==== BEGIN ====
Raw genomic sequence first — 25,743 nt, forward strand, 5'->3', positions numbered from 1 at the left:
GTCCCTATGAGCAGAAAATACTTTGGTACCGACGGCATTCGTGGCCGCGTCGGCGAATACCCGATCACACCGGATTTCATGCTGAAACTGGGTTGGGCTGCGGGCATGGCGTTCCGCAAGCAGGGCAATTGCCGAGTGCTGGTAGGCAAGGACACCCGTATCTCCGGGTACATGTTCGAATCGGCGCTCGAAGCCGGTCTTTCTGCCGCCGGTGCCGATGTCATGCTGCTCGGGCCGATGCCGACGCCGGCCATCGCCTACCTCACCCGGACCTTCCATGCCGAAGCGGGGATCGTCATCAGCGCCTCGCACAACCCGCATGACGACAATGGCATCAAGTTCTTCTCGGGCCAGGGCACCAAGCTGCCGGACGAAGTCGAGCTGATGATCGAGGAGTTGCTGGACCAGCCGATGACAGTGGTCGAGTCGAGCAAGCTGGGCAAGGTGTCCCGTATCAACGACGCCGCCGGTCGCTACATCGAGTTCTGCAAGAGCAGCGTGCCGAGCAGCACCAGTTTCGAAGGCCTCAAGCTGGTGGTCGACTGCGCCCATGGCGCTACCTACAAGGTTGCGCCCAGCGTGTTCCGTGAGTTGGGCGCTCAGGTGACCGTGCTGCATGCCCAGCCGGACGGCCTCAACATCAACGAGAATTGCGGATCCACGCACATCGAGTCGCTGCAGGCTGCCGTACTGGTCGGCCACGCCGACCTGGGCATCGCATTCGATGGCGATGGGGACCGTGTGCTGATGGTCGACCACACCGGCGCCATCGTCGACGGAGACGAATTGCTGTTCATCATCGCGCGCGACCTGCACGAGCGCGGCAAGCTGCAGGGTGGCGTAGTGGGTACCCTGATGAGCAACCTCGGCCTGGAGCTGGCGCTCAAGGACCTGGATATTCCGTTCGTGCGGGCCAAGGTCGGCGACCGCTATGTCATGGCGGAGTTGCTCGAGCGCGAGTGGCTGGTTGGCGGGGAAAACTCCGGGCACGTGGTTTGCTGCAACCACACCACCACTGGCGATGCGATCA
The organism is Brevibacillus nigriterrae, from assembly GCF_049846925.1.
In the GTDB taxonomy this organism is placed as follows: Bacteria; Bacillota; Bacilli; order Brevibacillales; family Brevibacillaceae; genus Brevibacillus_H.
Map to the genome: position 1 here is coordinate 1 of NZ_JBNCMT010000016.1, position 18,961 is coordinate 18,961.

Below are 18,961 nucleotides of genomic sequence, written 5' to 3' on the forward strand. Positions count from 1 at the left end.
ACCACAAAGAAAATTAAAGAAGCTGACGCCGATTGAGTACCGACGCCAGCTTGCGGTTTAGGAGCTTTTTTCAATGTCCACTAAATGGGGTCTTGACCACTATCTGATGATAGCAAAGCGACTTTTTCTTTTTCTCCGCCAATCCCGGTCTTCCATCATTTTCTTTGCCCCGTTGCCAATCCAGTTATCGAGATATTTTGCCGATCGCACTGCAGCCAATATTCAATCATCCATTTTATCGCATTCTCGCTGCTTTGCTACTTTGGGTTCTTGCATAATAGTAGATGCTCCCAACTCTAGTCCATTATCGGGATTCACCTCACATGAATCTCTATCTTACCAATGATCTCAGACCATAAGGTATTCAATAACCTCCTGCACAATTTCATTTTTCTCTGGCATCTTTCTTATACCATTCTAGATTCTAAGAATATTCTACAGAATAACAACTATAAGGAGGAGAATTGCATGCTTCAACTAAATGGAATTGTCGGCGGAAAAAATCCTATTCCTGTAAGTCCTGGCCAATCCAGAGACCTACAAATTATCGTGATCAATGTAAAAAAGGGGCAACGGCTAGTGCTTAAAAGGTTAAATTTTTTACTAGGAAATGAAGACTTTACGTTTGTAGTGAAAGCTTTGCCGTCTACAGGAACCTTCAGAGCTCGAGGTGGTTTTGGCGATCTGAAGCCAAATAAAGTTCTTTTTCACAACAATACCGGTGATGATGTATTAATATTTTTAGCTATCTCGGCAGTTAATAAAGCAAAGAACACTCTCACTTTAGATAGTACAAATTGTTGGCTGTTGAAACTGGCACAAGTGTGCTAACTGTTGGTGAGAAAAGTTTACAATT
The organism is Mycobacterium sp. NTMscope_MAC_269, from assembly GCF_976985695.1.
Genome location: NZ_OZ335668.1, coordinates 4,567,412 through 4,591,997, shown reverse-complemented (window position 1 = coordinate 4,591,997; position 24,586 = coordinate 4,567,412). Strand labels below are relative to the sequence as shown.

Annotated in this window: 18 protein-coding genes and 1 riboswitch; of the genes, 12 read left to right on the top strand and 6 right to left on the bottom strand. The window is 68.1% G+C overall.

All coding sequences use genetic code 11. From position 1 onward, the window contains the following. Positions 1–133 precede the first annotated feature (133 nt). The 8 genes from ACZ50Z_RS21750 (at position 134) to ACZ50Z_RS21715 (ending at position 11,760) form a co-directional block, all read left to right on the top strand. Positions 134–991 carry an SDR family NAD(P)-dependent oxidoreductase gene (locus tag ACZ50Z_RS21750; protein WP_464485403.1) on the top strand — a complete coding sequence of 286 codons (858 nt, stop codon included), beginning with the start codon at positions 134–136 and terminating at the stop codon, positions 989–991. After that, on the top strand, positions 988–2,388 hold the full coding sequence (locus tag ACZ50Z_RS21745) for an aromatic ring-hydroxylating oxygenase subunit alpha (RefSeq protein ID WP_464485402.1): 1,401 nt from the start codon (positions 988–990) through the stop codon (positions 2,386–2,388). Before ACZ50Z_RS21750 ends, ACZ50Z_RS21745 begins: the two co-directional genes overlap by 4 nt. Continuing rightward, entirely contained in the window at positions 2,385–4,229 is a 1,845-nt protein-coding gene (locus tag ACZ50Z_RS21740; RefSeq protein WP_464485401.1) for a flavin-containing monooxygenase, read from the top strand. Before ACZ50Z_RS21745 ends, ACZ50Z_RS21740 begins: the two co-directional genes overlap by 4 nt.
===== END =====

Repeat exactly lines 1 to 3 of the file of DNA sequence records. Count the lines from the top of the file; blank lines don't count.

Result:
Raw genomic sequence first — 25,743 nt, forward strand, 5'->3', positions numbered from 1 at the left:
GTCCCTATGAGCAGAAAATACTTTGGTACCGACGGCATTCGTGGCCGCGTCGGCGAATACCCGATCACACCGGATTTCATGCTGAAACTGGGTTGGGCTGCGGGCATGGCGTTCCGCAAGCAGGGCAATTGCCGAGTGCTGGTAGGCAAGGACACCCGTATCTCCGGGTACATGTTCGAATCGGCGCTCGAAGCCGGTCTTTCTGCCGCCGGTGCCGATGTCATGCTGCTCGGGCCGATGCCGACGCCGGCCATCGCCTACCTCACCCGGACCTTCCATGCCGAAGCGGGGATCGTCATCAGCGCCTCGCACAACCCGCATGACGACAATGGCATCAAGTTCTTCTCGGGCCAGGGCACCAAGCTGCCGGACGAAGTCGAGCTGATGATCGAGGAGTTGCTGGACCAGCCGATGACAGTGGTCGAGTCGAGCAAGCTGGGCAAGGTGTCCCGTATCAACGACGCCGCCGGTCGCTACATCGAGTTCTGCAAGAGCAGCGTGCCGAGCAGCACCAGTTTCGAAGGCCTCAAGCTGGTGGTCGACTGCGCCCATGGCGCTACCTACAAGGTTGCGCCCAGCGTGTTCCGTGAGTTGGGCGCTCAGGTGACCGTGCTGCATGCCCAGCCGGACGGCCTCAACATCAACGAGAATTGCGGATCCACGCACATCGAGTCGCTGCAGGCTGCCGTACTGGTCGGCCACGCCGACCTGGGCATCGCATTCGATGGCGATGGGGACCGTGTGCTGATGGTCGACCACACCGGCGCCATCGTCGACGGAGACGAATTGCTGTTCATCATCGCGCGCGACCTGCACGAGCGCGGCAAGCTGCAGGGTGGCGTAGTGGGTACCCTGATGAGCAACCTCGGCCTGGAGCTGGCGCTCAAGGACCTGGATATTCCGTTCGTGCGGGCCAAGGTCGGCGACCGCTATGTCATGGCGGAGTTGCTCGAGCGCGAGTGGCTGGTTGGCGGGGAAAACTCCGGGCACGTGGTTTGCTGCAACCACACCACCACTGGCGATGCGATCA
The organism is Brevibacillus nigriterrae, from assembly GCF_049846925.1.